Sunday, January 29, 2012

How We Survived Prostate Cancer

I mentioned Victoria Hallerman’s book, “How We Survived Prostate Cancer”, last week. It jumped off the shelf into my hands at the local bookstore because of the word “We” in the title.

She had me at “we”. Victoria is a wife, and her husband has prostate cancer and the book is about both of them as they go through this experience. That’s been something I care deeply about and why I write and speak about relationships and cancer. I see how often spouses and partners are left out of the equation by the medical community. Yes, there’s that obsequious nod to caregivers in the magazines and by professionals –but we’ll know they mean it when caregiver services are part of the deductible.

Hallerman’s book is terrific. The subtitle also tells you a lot: “What we did and what we should have done.” So as you can guess, she tells their mistakes, missteps and shares a lot about the hard parts they had to go through. And she writes a lot about their sexual experiences and sexual consequences and the cost and gain to their marriage—and she does not sugar coat it. A man with no testosterone and extra estrogen is not sexy, and when he is also incontinent, grouchy and physically ill—for a long time—it’s not a made for TV movie romance.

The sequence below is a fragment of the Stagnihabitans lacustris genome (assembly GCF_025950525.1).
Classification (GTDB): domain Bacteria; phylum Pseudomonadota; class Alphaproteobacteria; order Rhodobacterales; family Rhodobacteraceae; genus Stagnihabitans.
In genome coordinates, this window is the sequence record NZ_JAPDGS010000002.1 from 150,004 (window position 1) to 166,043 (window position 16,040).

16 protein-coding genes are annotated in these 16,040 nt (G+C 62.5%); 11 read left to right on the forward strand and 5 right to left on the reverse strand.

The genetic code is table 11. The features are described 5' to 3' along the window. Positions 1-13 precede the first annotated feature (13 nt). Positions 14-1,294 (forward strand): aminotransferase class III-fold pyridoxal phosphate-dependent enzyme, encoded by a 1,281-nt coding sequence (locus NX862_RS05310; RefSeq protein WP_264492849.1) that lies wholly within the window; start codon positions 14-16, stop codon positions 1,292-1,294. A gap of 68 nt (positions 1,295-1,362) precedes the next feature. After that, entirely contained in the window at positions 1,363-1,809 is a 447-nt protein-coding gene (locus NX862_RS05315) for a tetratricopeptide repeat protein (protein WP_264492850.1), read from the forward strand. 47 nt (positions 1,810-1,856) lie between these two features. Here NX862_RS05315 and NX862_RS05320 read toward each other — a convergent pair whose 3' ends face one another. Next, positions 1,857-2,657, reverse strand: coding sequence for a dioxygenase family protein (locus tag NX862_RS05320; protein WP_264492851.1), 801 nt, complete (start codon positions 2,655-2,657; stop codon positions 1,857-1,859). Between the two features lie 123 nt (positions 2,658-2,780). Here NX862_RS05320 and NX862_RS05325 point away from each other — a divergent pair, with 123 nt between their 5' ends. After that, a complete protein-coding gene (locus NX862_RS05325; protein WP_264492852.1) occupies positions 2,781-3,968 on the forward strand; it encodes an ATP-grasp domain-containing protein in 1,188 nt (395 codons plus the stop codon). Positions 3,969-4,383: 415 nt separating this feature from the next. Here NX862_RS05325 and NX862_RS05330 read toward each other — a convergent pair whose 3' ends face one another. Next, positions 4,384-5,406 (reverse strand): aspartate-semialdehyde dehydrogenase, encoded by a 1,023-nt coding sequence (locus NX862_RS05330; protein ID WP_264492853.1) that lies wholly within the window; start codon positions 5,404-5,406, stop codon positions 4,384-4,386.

But that is what makes me love this book and Hallerman. I know that cancer and caregiving are not made for TV movies. Those movies hurt more than they help. But truth, honesty, humor and woman-to-woman talking have always helped me.

Yes, the book is about Hallerman’s experience with her husband’s prostate cancer but this book and its ideas translate immediately into any other cancer diagnosis. It’s about what they did and didn’t do as a couple and the medical and emotional costs of those choices. This book will be valuable if your cancer is breast or brain or lung or colon. If you have a partner in the battle read this book.

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